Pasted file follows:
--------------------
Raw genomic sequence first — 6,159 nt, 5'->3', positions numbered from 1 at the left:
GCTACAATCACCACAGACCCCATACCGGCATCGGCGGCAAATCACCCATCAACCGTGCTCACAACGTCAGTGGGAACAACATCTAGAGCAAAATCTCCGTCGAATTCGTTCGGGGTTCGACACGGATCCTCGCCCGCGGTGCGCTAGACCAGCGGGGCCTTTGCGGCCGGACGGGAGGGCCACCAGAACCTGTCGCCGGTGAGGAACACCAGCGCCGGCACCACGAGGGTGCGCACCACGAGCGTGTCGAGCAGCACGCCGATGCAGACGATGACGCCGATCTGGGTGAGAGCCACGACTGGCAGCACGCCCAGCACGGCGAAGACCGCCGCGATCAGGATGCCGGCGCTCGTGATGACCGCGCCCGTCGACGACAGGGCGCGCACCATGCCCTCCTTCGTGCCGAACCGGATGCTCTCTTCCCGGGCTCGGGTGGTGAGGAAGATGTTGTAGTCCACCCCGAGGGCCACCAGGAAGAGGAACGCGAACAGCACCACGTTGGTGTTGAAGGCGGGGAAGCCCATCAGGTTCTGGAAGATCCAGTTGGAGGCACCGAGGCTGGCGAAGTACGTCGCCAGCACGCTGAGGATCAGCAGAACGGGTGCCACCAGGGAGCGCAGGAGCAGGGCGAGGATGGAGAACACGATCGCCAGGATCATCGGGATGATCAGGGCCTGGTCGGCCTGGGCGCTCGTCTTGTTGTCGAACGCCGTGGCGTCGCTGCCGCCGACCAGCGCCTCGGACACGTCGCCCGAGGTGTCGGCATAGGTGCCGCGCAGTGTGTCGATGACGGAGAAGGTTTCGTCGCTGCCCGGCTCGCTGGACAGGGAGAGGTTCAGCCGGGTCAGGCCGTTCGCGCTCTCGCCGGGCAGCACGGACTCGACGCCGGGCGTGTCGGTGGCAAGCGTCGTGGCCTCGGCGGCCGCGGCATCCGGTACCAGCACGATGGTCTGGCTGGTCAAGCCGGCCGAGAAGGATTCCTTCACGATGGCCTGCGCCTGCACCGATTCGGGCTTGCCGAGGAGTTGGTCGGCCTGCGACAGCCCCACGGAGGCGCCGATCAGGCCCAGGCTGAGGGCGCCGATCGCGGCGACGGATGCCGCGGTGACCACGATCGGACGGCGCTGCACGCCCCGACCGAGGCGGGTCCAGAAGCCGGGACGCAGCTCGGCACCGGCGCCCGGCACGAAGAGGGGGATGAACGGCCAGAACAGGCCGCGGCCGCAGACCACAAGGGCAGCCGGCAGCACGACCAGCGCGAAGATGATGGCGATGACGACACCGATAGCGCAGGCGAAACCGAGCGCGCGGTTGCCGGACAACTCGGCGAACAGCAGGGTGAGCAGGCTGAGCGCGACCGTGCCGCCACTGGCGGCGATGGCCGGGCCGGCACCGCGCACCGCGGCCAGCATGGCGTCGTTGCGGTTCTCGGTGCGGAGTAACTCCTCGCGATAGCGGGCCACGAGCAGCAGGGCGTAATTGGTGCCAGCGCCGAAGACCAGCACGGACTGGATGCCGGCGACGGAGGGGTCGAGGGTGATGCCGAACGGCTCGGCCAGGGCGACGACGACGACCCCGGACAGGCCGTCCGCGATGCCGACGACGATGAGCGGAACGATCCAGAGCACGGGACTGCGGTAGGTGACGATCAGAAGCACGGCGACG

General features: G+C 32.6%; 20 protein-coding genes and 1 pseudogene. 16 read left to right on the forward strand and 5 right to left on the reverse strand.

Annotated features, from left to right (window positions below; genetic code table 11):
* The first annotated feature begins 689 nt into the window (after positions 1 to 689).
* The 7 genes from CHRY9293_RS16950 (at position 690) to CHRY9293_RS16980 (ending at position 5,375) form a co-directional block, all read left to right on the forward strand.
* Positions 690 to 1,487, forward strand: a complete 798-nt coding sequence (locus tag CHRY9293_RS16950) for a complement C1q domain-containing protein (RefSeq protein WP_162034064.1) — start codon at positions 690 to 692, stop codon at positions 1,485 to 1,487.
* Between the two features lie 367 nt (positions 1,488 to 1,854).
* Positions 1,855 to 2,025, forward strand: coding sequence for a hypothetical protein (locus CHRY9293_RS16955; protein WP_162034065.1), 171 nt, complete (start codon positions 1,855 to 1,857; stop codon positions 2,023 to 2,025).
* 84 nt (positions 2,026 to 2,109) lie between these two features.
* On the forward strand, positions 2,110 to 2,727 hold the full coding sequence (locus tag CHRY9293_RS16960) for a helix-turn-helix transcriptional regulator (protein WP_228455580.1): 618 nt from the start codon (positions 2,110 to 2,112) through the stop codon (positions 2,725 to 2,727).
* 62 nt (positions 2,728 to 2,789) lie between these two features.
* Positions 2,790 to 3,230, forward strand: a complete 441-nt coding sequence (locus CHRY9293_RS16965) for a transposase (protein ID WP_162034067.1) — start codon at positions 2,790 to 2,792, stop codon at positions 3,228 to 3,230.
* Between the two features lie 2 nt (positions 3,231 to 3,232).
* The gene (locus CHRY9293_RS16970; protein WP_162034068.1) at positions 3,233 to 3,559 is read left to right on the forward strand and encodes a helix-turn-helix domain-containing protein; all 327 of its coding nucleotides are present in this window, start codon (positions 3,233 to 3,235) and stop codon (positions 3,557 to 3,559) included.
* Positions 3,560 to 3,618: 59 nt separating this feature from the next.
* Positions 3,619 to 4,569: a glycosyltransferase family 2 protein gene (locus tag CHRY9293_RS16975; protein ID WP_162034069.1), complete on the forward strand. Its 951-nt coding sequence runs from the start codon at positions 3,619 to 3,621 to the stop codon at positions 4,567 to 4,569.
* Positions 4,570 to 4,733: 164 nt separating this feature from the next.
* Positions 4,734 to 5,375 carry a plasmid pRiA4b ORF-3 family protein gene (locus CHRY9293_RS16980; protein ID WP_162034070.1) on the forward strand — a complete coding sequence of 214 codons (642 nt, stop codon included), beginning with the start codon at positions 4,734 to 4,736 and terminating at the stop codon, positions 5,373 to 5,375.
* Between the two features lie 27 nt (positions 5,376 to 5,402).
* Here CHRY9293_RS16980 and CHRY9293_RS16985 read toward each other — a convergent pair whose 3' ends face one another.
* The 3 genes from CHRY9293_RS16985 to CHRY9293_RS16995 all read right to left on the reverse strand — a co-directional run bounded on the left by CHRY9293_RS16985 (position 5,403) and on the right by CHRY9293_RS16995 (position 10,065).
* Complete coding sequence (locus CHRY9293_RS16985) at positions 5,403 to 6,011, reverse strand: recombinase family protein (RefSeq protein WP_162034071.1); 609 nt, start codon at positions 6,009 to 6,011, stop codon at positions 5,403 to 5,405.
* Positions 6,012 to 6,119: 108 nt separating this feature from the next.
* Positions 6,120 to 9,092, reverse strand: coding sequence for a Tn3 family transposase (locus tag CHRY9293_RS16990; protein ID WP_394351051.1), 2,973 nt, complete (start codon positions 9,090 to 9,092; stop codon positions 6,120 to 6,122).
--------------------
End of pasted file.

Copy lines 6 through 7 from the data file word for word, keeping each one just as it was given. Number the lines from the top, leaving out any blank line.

* The 7 genes from CHRY9293_RS16950 (at position 690) to CHRY9293_RS16980 (ending at position 5,375) form a co-directional block, all read left to right on the forward strand.
* Positions 690 to 1,487, forward strand: a complete 798-nt coding sequence (locus tag CHRY9293_RS16950) for a complement C1q domain-containing protein (RefSeq protein WP_162034064.1) — start codon at positions 690 to 692, stop codon at positions 1,485 to 1,487.